Sunday, January 10, 2010

More on the History of Tibet

I had noted on this thread (whose topic I'd more directly addressed here) that Tibet's history was not generally well known in the US, especially amongst American Buddhists of Western ancestry who tend to idealize the Dalia Lama.

Well, the aim of this post is to help the rest of the Buddhist community in America come to grips with the complexity of the issue. I'd previously covered much of these issues here, but I think it's useful to revisit this topic.

It is my hope that this will help American Buddhists view the situation more realistically, like the way Brian Victoria work on Zen in Japan in WWII helped American Zen students be more attuned to ethics and teachers' responsibilities. Americans, knowing this situation, might be a further force for peace in this area, which, let's face it, is going to happen. How can I say that when the Dalai Lama doesn't get a chance to lead a "free" Tibet? Read on...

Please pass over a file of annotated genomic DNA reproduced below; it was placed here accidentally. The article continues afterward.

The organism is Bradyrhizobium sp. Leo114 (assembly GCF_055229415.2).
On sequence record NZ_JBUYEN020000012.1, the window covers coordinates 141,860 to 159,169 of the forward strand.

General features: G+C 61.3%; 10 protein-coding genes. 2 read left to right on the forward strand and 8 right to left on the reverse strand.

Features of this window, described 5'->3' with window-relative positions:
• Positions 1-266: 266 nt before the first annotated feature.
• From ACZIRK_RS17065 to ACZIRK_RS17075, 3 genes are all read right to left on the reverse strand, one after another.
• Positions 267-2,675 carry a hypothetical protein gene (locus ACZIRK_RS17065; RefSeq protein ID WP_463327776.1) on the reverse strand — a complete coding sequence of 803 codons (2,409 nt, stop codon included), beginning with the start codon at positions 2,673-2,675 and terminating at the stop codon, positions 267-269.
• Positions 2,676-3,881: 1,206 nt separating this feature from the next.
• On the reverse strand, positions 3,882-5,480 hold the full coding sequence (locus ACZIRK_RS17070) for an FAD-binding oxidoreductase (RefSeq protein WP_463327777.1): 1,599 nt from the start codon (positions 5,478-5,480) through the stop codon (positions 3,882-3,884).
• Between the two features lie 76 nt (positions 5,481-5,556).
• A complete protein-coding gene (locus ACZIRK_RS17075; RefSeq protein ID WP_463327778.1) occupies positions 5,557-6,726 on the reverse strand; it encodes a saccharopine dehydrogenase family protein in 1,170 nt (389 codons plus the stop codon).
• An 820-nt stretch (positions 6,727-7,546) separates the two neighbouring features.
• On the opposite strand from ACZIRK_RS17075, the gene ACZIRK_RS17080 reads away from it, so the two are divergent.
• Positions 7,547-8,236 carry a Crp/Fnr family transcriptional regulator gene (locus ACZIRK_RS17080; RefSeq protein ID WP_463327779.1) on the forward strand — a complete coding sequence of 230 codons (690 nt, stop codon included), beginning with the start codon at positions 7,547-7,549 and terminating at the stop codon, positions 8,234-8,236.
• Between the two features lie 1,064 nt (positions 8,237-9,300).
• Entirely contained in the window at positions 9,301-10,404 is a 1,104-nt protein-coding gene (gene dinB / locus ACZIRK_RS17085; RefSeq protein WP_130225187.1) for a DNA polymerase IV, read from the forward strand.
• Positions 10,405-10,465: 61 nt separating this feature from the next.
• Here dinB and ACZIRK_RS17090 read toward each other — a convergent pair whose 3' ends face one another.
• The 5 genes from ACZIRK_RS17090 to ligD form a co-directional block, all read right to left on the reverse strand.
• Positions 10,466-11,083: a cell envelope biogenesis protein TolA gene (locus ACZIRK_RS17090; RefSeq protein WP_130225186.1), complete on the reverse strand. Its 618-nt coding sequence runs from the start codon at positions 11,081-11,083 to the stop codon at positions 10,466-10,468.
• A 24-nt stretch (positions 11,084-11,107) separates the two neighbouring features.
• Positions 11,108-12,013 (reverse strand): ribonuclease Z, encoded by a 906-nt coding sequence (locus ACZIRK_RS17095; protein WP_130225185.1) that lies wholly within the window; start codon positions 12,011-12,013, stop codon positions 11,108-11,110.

First of all,

[C]ontrary to the pop history version, the Tibetans did not simply let the Chinese roll over their country in 1951. For almost 20 years afterward they fought a long, bloody war of resistance that struck serious blows to Chairman Mao Tse-tung’s expansionist plans. Invisible to outsiders as it raged, this largely unknown struggle that no novelist could have dreamed up got support from the U.S. Central Intelligence Agency, which sponsored secret training camps and made arms and equipment drops to aid horse-mounted herdsmen against the bombers and artillery of the largest standing army on the planet.

By way of background, the story begins in the fall of 1951, when the Chinese People’s Liberation Army (PLA) marched into the ancient Tibetan capital at Lhasa, after forcing the Dalai Lama’s religious government to sign a ‘Plan for the Peaceful Liberation of Tibet.’ This thin fiction of an agreement was somewhat maintained in Lhasa, but in the outlying regions the Chinese occupation involved forced collectivization and the killing of tribal chiefs and lamas.

Read the rest of the article. It's from a Western source. But as you read the article I think it's useful to keep a few things in mind. Try, for a moment, even though it's hard in the West, to see things through Chinese eyes: